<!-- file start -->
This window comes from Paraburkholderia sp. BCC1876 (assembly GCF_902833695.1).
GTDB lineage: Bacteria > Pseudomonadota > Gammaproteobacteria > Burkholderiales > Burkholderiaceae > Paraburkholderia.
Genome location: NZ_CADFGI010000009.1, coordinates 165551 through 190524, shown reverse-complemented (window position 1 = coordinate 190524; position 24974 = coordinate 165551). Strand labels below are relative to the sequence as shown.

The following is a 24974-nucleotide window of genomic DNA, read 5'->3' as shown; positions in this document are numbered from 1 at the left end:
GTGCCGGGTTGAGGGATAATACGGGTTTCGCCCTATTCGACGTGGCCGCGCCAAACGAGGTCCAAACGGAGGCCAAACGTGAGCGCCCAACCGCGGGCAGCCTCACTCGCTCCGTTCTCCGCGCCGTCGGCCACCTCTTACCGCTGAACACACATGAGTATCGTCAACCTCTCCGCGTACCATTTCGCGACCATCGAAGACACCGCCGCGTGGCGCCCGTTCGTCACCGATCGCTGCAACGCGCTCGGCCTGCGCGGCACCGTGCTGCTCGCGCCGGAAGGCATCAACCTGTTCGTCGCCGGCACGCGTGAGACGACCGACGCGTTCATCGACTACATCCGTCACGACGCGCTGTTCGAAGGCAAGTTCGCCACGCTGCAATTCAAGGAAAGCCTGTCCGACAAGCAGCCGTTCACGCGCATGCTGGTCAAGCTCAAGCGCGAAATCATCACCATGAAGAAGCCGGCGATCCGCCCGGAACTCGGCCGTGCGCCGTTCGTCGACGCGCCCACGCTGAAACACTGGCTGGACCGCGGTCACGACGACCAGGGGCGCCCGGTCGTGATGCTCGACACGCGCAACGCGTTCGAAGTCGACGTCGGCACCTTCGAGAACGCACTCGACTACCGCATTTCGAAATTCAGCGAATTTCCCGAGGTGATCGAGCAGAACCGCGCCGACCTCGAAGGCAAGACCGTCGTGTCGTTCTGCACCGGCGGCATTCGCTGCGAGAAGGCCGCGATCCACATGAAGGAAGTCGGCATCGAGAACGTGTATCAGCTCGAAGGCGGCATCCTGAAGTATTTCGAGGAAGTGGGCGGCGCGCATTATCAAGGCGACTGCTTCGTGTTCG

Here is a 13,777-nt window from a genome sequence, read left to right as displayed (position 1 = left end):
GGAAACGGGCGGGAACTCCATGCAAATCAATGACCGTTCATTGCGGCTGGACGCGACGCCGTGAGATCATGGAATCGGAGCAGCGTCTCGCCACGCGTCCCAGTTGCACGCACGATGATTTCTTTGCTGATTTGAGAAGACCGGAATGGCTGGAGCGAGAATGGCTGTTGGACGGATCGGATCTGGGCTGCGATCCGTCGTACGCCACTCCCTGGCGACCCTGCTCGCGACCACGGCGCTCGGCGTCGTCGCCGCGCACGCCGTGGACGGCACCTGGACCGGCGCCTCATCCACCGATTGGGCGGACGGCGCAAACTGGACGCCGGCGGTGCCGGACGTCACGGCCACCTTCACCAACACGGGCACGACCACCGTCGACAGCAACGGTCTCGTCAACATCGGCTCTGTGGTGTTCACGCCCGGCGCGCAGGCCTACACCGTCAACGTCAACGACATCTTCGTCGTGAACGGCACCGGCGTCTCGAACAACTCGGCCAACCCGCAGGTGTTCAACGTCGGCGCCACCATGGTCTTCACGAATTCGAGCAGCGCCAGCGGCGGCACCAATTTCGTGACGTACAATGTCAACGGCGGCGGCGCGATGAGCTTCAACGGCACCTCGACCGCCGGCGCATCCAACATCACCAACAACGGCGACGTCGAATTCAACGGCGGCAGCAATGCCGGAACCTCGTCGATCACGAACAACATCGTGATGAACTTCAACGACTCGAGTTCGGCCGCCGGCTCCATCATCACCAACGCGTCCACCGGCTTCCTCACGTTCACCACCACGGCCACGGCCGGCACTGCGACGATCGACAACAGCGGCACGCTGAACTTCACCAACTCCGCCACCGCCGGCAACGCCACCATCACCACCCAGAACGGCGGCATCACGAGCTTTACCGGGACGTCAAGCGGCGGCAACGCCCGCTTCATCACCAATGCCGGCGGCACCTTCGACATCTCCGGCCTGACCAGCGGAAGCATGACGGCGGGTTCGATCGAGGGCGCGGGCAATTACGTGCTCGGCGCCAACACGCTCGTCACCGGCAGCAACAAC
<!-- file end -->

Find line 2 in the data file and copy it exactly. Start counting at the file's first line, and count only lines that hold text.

GTDB lineage: Bacteria > Pseudomonadota > Gammaproteobacteria > Burkholderiales > Burkholderiaceae > Paraburkholderia.